Globular Clusters (GCs) exhibit star-to-star variations in specific elements (e.g., He, C, N, O, Na, Al) that bare the hallmark of high temperature H burning. These abundance variations can be observed spectroscopically and also photometrically, with the appropriate choice of filters, due to the changing of spectral features within the band pass. This phenomenon is observed in nearly all of the ancient GCs, although, to date, has not been found in any massive cluster younger than 2~Gyr. Many scenarios have been suggested to explain this phenomenon, with most invoking multiple epochs of star-formation within the cluster, however all have failed to reproduce various key observations, in particular when a global view of the GC population is taken. We review the state of current observations, and outline the successes and failures of each of the main proposed models. The traditional idea of using the stellar ejecta from a 1st generation of stars to form a 2nd generation of stars, while conceptually straight forward, has failed to reproduce an increasing number of observational constraints. We conclude that the puzzle of multiple populations remains unsolved, hence alternative theories are needed.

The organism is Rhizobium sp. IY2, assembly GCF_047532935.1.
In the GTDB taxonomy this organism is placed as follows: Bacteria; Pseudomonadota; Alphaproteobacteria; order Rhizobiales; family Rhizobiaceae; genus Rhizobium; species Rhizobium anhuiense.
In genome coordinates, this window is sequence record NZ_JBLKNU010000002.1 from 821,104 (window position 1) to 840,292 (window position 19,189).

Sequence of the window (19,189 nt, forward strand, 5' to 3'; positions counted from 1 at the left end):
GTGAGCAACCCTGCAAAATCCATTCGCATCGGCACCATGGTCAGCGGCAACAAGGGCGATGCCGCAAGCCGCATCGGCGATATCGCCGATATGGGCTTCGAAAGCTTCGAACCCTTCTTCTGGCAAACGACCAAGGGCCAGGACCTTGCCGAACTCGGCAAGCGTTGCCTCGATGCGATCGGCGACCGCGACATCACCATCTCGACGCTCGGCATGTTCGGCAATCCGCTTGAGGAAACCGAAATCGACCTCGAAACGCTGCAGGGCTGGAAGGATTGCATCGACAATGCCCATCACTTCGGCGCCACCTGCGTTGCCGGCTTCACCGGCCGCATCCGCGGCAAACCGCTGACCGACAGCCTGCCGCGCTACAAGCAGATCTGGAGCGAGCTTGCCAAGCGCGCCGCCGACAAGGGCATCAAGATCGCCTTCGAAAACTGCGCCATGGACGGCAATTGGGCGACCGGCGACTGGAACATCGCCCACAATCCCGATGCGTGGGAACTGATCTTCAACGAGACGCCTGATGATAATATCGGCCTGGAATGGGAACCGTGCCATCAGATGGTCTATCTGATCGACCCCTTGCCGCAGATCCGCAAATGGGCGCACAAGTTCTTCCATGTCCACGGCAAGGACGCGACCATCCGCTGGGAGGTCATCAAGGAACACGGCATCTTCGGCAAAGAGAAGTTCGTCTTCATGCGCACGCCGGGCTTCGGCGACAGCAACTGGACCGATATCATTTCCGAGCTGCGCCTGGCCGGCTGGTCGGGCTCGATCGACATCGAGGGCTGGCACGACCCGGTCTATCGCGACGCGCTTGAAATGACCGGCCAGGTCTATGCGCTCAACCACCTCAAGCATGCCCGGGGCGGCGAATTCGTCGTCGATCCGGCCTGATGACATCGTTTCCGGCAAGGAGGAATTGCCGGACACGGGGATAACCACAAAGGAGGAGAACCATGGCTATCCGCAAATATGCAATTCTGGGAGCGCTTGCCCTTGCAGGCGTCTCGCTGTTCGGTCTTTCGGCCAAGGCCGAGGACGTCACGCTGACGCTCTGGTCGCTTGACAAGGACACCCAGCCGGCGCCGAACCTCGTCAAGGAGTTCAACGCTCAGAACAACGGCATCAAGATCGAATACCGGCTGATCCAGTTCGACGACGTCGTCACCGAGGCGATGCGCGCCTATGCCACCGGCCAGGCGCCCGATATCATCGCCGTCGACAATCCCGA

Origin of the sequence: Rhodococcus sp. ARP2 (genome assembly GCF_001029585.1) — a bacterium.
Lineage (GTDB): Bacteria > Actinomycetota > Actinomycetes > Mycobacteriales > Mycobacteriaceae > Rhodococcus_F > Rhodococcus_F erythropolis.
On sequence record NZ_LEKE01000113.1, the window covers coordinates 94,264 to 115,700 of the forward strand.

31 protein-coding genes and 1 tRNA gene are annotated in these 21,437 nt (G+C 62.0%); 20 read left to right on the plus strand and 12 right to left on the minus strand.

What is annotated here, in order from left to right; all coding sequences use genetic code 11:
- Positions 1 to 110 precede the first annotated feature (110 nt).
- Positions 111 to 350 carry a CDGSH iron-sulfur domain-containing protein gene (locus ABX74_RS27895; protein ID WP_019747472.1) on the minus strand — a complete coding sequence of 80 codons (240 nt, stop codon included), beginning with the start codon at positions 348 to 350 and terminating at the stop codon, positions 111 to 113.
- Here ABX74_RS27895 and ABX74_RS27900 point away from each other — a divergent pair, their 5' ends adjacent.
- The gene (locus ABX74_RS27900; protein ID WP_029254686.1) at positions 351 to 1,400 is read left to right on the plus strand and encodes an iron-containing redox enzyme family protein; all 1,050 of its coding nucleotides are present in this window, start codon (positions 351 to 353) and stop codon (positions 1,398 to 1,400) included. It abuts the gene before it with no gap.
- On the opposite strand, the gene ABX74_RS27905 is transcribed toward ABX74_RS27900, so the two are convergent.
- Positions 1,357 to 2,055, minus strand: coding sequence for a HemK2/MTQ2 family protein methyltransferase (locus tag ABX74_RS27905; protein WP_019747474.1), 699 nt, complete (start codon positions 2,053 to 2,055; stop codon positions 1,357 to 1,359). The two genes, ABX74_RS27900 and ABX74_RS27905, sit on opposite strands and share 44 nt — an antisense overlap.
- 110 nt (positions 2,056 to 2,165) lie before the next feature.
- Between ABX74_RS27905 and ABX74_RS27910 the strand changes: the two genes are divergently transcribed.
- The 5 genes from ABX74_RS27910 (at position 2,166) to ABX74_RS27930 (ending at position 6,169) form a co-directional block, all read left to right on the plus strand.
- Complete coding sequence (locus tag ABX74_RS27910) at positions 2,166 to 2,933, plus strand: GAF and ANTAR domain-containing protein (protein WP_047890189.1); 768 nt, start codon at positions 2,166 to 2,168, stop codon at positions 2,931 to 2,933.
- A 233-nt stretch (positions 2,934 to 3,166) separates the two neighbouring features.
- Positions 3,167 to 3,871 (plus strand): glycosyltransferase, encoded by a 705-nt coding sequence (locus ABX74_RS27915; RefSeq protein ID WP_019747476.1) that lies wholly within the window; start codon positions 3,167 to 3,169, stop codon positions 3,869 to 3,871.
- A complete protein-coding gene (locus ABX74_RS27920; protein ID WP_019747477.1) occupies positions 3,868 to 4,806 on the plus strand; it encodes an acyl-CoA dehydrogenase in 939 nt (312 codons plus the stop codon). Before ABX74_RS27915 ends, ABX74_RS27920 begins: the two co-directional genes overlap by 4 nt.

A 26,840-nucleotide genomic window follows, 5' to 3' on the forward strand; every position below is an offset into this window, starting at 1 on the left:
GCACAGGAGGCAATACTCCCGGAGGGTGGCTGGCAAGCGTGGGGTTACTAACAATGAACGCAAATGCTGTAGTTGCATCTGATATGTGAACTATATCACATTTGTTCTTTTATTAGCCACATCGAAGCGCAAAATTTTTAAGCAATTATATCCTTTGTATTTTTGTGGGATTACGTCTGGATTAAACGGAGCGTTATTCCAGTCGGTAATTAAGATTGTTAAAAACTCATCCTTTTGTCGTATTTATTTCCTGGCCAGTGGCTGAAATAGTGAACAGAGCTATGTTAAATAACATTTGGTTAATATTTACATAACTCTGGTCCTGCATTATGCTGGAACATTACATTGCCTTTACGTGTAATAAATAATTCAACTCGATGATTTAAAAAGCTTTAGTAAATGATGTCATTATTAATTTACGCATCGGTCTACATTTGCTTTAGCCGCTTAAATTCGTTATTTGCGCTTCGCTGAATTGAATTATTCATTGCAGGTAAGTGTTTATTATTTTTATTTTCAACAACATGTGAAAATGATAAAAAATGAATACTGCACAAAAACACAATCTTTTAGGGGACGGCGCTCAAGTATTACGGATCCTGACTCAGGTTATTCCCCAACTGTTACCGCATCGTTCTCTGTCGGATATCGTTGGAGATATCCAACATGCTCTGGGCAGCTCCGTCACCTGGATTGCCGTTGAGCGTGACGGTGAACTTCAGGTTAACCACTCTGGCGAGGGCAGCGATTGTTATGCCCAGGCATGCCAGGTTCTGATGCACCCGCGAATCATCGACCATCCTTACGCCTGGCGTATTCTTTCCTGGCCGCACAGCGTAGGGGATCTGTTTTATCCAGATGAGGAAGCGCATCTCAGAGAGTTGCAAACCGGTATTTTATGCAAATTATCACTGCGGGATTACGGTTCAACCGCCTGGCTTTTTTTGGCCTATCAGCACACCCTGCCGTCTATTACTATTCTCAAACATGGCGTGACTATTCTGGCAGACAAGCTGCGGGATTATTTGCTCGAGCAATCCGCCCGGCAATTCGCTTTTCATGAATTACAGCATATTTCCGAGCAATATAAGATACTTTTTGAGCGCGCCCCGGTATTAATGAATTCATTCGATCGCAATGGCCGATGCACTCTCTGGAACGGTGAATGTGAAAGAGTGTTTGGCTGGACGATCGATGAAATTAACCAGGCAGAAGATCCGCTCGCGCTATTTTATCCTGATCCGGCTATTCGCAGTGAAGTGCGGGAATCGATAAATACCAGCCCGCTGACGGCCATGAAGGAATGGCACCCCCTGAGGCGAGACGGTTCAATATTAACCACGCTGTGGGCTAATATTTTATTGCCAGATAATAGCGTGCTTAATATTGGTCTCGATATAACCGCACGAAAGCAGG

N. Bastian and C. Lardo
Wed, 6 Dec 17
Comments: To appear in Annual Reviews of Astronomy and Astrophysics (volume 56). Author’s own version. Please see the journal website for the final published version: this http URL